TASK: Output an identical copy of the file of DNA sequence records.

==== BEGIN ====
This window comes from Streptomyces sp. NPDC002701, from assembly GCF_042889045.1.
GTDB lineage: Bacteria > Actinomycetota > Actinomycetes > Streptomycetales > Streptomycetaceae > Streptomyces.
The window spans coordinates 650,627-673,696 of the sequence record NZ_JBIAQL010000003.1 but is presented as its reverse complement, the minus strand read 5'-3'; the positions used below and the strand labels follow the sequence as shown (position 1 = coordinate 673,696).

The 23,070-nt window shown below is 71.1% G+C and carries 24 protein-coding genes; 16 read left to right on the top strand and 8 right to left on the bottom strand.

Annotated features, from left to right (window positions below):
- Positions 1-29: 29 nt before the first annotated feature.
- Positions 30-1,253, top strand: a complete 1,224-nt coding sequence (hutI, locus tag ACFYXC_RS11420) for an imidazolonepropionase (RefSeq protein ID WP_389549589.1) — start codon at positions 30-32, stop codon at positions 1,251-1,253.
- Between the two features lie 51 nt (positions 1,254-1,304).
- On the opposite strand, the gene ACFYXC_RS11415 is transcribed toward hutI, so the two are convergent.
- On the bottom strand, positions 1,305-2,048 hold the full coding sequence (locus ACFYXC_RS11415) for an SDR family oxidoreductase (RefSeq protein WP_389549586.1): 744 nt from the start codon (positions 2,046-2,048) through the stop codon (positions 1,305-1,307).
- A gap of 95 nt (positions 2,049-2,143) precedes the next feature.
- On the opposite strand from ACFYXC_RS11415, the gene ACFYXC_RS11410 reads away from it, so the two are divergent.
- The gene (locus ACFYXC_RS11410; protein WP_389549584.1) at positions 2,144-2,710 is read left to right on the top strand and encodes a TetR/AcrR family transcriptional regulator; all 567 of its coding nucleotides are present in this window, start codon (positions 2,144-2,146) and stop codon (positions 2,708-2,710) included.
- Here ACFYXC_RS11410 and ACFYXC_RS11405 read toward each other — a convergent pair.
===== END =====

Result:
This window comes from Streptomyces sp. NPDC002701, from assembly GCF_042889045.1.
GTDB lineage: Bacteria > Actinomycetota > Actinomycetes > Streptomycetales > Streptomycetaceae > Streptomyces.
The window spans coordinates 650,627-673,696 of the sequence record NZ_JBIAQL010000003.1 but is presented as its reverse complement, the minus strand read 5'-3'; the positions used below and the strand labels follow the sequence as shown (position 1 = coordinate 673,696).

The 23,070-nt window shown below is 71.1% G+C and carries 24 protein-coding genes; 16 read left to right on the top strand and 8 right to left on the bottom strand.

Annotated features, from left to right (window positions below):
- Positions 1-29: 29 nt before the first annotated feature.
- Positions 30-1,253, top strand: a complete 1,224-nt coding sequence (hutI, locus tag ACFYXC_RS11420) for an imidazolonepropionase (RefSeq protein ID WP_389549589.1) — start codon at positions 30-32, stop codon at positions 1,251-1,253.
- Between the two features lie 51 nt (positions 1,254-1,304).
- On the opposite strand, the gene ACFYXC_RS11415 is transcribed toward hutI, so the two are convergent.
- On the bottom strand, positions 1,305-2,048 hold the full coding sequence (locus ACFYXC_RS11415) for an SDR family oxidoreductase (RefSeq protein WP_389549586.1): 744 nt from the start codon (positions 2,046-2,048) through the stop codon (positions 1,305-1,307).
- A gap of 95 nt (positions 2,049-2,143) precedes the next feature.
- On the opposite strand from ACFYXC_RS11415, the gene ACFYXC_RS11410 reads away from it, so the two are divergent.
- The gene (locus ACFYXC_RS11410; protein WP_389549584.1) at positions 2,144-2,710 is read left to right on the top strand and encodes a TetR/AcrR family transcriptional regulator; all 567 of its coding nucleotides are present in this window, start codon (positions 2,144-2,146) and stop codon (positions 2,708-2,710) included.
- Here ACFYXC_RS11410 and ACFYXC_RS11405 read toward each other — a convergent pair.